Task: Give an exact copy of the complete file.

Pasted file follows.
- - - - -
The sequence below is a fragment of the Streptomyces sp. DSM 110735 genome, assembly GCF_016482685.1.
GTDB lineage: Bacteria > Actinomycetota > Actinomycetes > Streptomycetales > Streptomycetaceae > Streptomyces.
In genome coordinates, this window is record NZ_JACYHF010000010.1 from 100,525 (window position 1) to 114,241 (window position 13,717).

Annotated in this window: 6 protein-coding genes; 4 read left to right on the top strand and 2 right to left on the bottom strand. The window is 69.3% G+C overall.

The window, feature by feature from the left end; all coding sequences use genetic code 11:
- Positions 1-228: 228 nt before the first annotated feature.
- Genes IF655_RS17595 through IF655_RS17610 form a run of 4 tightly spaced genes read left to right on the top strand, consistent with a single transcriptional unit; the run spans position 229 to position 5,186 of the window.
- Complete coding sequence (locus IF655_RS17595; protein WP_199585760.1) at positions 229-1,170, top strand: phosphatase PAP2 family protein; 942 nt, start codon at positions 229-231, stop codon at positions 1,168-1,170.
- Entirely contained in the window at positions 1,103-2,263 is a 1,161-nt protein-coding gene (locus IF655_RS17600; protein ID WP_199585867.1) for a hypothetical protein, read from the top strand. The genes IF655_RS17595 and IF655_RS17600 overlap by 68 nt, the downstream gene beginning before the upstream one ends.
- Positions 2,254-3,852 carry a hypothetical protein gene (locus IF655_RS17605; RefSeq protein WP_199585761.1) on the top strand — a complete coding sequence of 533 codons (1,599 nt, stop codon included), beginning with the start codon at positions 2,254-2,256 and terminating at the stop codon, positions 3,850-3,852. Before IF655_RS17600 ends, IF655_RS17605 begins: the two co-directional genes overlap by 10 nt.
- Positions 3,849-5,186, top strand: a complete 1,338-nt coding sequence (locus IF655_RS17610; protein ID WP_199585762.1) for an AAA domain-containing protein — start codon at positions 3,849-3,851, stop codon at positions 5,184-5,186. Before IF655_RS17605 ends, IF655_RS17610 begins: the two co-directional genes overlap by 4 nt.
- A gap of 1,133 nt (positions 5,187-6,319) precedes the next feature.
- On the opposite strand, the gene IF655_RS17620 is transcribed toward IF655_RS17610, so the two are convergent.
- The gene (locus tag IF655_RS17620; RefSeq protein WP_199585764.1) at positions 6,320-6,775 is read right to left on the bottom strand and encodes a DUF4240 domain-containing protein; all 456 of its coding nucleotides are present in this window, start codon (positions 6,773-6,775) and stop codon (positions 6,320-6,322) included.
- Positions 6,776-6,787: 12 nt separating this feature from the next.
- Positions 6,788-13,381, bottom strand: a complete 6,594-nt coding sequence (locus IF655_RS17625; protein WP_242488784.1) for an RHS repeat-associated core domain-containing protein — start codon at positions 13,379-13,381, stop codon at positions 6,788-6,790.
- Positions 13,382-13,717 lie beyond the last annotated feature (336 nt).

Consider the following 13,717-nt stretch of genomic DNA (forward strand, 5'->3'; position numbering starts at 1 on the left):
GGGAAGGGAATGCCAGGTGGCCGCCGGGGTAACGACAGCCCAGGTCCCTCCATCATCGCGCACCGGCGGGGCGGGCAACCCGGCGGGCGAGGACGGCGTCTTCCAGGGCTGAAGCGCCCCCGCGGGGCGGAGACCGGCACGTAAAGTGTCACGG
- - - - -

The sequence below is a fragment of the Streptomyces sp. DSM 110735 genome, assembly GCF_016482685.1.
GTDB lineage: Bacteria > Actinomycetota > Actinomycetes > Streptomycetales > Streptomycetaceae > Streptomyces.
In genome coordinates, this window is record NZ_JACYHF010000010.1 from 100,525 (window position 1) to 114,241 (window position 13,717).

Annotated in this window: 6 protein-coding genes; 4 read left to right on the top strand and 2 right to left on the bottom strand. The window is 69.3% G+C overall.

The window, feature by feature from the left end; all coding sequences use genetic code 11:
- Positions 1-228: 228 nt before the first annotated feature.
- Genes IF655_RS17595 through IF655_RS17610 form a run of 4 tightly spaced genes read left to right on the top strand, consistent with a single transcriptional unit; the run spans position 229 to position 5,186 of the window.
- Complete coding sequence (locus IF655_RS17595; protein WP_199585760.1) at positions 229-1,170, top strand: phosphatase PAP2 family protein; 942 nt, start codon at positions 229-231, stop codon at positions 1,168-1,170.
- Entirely contained in the window at positions 1,103-2,263 is a 1,161-nt protein-coding gene (locus IF655_RS17600; protein ID WP_199585867.1) for a hypothetical protein, read from the top strand. The genes IF655_RS17595 and IF655_RS17600 overlap by 68 nt, the downstream gene beginning before the upstream one ends.
- Positions 2,254-3,852 carry a hypothetical protein gene (locus IF655_RS17605; RefSeq protein WP_199585761.1) on the top strand — a complete coding sequence of 533 codons (1,599 nt, stop codon included), beginning with the start codon at positions 2,254-2,256 and terminating at the stop codon, positions 3,850-3,852. Before IF655_RS17600 ends, IF655_RS17605 begins: the two co-directional genes overlap by 10 nt.
- Positions 3,849-5,186, top strand: a complete 1,338-nt coding sequence (locus IF655_RS17610; protein ID WP_199585762.1) for an AAA domain-containing protein — start codon at positions 3,849-3,851, stop codon at positions 5,184-5,186. Before IF655_RS17605 ends, IF655_RS17610 begins: the two co-directional genes overlap by 4 nt.
- A gap of 1,133 nt (positions 5,187-6,319) precedes the next feature.
- On the opposite strand, the gene IF655_RS17620 is transcribed toward IF655_RS17610, so the two are convergent.
- The gene (locus tag IF655_RS17620; RefSeq protein WP_199585764.1) at positions 6,320-6,775 is read right to left on the bottom strand and encodes a DUF4240 domain-containing protein; all 456 of its coding nucleotides are present in this window, start codon (positions 6,773-6,775) and stop codon (positions 6,320-6,322) included.
- Positions 6,776-6,787: 12 nt separating this feature from the next.
- Positions 6,788-13,381, bottom strand: a complete 6,594-nt coding sequence (locus IF655_RS17625; protein WP_242488784.1) for an RHS repeat-associated core domain-containing protein — start codon at positions 13,379-13,381, stop codon at positions 6,788-6,790.
- Positions 13,382-13,717 lie beyond the last annotated feature (336 nt).

Consider the following 13,717-nt stretch of genomic DNA (forward strand, 5'->3'; position numbering starts at 1 on the left):
GGGAAGGGAATGCCAGGTGGCCGCCGGGGTAACGACAGCCCAGGTCCCTCCATCATCGCGCACCGGCGGGGCGGGCAACCCGGCGGGCGAGGACGGCGTCTTCCAGGGCTGAAGCGCCCCCGCGGGGCGGAGACCGGCACGTAAAGTGTCACGG